TITLE

NIE on Iran and Nukes Offers New Chance for Diplomacy

PUB. DATE
December 2007
SOURCE
Aviation Week & Space Technology;12/10/2007, Vol. 167 Issue 23, p74
SOURCE TYPE
Trade Publication
DOC. TYPE
Editorial
ABSTRACT
The article contends that the latest report issued by the U.S. National Intelligence Estimate on December 3, 2007 on Iran's nuclear weapons program and capabilities offers a new chance for diplomacy. It explains that the mass media was stunned by the report which concluded that Iran halted its nuclear weapons program in 2003. This conclusion raises a number of questions that deserve close attention. The most important of these questions is the chance for the diplomatic resolution of the crisis.
ACCESSION #
28101866

 

Related Articles

  • OUTLAWING NUCLEAR WEAPONS-- FORTY YEARS OF U. S. DISARMAMENT EFFORTS.  // Congressional Digest;Oct58, Vol. 37 Issue 10, p227 

    This article gives an insight into the U.S., disarmaments efforts. In the year 1918 the U.S., President Woodrow Wilson propounded his 14 Points, the 4th of which stated that national armaments would be reduced to the lowest point consistent with domestic safety. The year 1928 witnessed the...

  • Should Development Of Nuclear Weapons Be Prohibited By International Agreement? CON. Bridges, Styles // Congressional Digest;Oct58, Vol. 37 Issue 10, p235 

    In this article the author presents his views on the issue of prohibition of nuclear weapons by an international agreement. He believes that nations negotiate from strength-the strength that comes from moral and spiritual unity backed by utmost military power. It must however be noted that other...

  • NUCLEAR SPREAD AND WORLD ORDER. Bloomfield, Lincoln P. // Foreign Affairs;Jul1975, Vol. 53 Issue 4, p743 

    Until a year or two ago we were entitled to believe that the Nuclear Nonproliferation Treaty could successfully hold the line at five nuclear weapon powers, if only a few holdout countries would sign or ratify it. Two events have thrown into serious doubt the ability of present policies to stem...

  • Averting the Unthinkable. Morris, Stephen J. // National Interest;Winter2003/2004, Issue 74, p99 

    Contends that the imminent prospect of North Korea becoming a nuclear power is the most severe threat to the security of the United States and the rest of the Western countries. Multilateral negotiations entered by the U.S. to deal with the nuclear arms program of North Korea; Explanation that...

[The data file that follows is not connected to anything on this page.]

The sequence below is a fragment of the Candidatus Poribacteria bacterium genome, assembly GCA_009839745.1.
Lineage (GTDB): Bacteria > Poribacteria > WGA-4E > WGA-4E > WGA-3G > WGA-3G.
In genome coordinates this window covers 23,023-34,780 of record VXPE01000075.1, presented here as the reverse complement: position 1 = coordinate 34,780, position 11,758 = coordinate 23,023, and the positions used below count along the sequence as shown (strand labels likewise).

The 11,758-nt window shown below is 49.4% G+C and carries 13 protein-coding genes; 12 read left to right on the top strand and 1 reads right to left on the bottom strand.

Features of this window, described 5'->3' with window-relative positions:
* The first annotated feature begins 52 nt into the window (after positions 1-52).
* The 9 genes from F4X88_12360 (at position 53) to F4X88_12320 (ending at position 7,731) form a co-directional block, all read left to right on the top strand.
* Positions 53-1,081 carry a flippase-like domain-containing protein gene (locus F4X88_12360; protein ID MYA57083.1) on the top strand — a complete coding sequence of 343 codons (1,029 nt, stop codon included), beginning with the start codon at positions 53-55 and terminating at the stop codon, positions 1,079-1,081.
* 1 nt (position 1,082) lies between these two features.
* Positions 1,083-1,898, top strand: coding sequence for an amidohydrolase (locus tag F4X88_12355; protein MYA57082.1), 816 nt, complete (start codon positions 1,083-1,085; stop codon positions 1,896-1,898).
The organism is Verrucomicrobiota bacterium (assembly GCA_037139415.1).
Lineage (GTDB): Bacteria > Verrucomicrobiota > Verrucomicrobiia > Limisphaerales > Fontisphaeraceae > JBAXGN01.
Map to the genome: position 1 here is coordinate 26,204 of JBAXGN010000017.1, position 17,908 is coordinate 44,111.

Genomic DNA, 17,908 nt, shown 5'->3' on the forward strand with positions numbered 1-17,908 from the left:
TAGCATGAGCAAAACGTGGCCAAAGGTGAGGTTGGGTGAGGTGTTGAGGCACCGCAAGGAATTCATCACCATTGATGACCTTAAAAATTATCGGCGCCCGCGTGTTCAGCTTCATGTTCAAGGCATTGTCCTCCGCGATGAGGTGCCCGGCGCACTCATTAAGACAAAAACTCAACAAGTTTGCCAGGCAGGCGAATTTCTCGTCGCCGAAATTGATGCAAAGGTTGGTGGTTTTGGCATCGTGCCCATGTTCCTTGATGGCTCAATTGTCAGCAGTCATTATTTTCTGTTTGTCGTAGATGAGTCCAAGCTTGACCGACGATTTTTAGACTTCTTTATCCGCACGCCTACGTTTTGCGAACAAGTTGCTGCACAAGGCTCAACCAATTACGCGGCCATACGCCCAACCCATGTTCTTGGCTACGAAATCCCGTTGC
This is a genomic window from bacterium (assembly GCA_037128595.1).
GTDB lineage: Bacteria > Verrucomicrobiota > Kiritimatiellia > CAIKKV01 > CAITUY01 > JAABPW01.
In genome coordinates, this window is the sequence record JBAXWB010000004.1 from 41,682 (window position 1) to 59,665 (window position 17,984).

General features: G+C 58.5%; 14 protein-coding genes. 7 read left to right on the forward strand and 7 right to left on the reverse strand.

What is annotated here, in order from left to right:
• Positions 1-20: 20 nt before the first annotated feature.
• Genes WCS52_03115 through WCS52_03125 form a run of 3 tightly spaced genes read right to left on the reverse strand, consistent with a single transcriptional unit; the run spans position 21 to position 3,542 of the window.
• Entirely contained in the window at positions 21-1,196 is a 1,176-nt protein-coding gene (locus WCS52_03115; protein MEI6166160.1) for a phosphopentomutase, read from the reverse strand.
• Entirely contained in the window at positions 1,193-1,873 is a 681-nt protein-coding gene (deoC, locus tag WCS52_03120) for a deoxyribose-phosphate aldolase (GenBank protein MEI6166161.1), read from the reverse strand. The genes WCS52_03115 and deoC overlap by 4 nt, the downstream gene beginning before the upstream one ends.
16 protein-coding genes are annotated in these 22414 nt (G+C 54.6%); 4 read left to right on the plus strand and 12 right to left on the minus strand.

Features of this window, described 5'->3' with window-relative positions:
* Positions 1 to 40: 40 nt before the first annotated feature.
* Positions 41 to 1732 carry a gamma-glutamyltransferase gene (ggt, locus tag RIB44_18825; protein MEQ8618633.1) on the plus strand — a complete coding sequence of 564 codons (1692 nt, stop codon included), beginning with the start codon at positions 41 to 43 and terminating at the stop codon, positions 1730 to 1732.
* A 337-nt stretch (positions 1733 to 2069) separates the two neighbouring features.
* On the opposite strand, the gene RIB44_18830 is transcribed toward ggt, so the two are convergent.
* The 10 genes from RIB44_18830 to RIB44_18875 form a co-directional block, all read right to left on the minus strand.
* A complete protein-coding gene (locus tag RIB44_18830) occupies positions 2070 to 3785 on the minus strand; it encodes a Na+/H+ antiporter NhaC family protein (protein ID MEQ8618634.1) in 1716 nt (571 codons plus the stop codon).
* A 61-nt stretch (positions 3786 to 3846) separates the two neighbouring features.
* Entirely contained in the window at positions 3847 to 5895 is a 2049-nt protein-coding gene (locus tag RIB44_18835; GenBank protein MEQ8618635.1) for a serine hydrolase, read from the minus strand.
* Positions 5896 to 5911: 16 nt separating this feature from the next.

• The Four Faces of Nuclear Terror. Potter, William C.; Ferguson, Charles D.; Spector, Leonard S. // Foreign Affairs;May/Jun2004, Vol. 83 Issue 3, p130 

    This essay comments on the article "How to Stop Nuclear Terrorism," by Graham Allison, published in the January/February 2004 issue of "Foreign Affairs." Allison was among the first scholars to sound the alarm about the risks of Russian loose nukes, and in the article he continues to warn of...

  • North Korea seeks Indonesian help.  // Geo-Strategy Direct;3/1/2006, p25 

    The article reports on the decision of the North Korean government to seek help from Indonesia in restarting the stalled six-party negotiations over the Pyongyang's nuclear weapons program. Indonesia's roving ambassador, Nana Sutresna, said the North Koreans asked Indonesia to provide good...

  • Saudi Interests And The US-Iran Dispute.  // Middle East Monitor: The Gulf;Aug2006, Vol. 16 Issue 8, p2 

    The article reports on the growing tension between the U.S. and Iranian government that puts the interest of Saudi Arabia at risk. The growing tension between the two nation is at its peak and the Kingdom of Saudi Arabia had expresses concern regarding the possibility of military action of the...

  • Democrats Jettison 'Multilateral' Process, Blast Bush Over North Korea. Franc, Mike // Human Events;10/16/2006, Vol. 62 Issue 35, p10 

    The article deals with the complaints raised by U.S. liberal concerning the plan of North Korea to develop nuclear weapons. Liberals began to lay the blame for North Korea's possible detonation of a small nuclear device at the administration of President George W. Bush. President Bush abandoned...

  • Is the Intel on North Korea as Bad as It was on Iraq? Barry, John; Hosenball, Mark // Newsweek;1/26/2004, Vol. 143 Issue 4, p10 

    Offers a look at the United States intelligence examination of North Korea's nuclear capabilities. Skepticism over whether the intelligence information on Korea is better than it was for Iraq; Claim by North Korean officials that they had no nuclear weapons or uranium-enrichment programs; Lack...

Share

Read the Article

Courtesy of NEW JERSEY STATE LIBRARY

Sorry, but this item is not currently available from your library.

Try another library?
Sign out of this library

Other Topics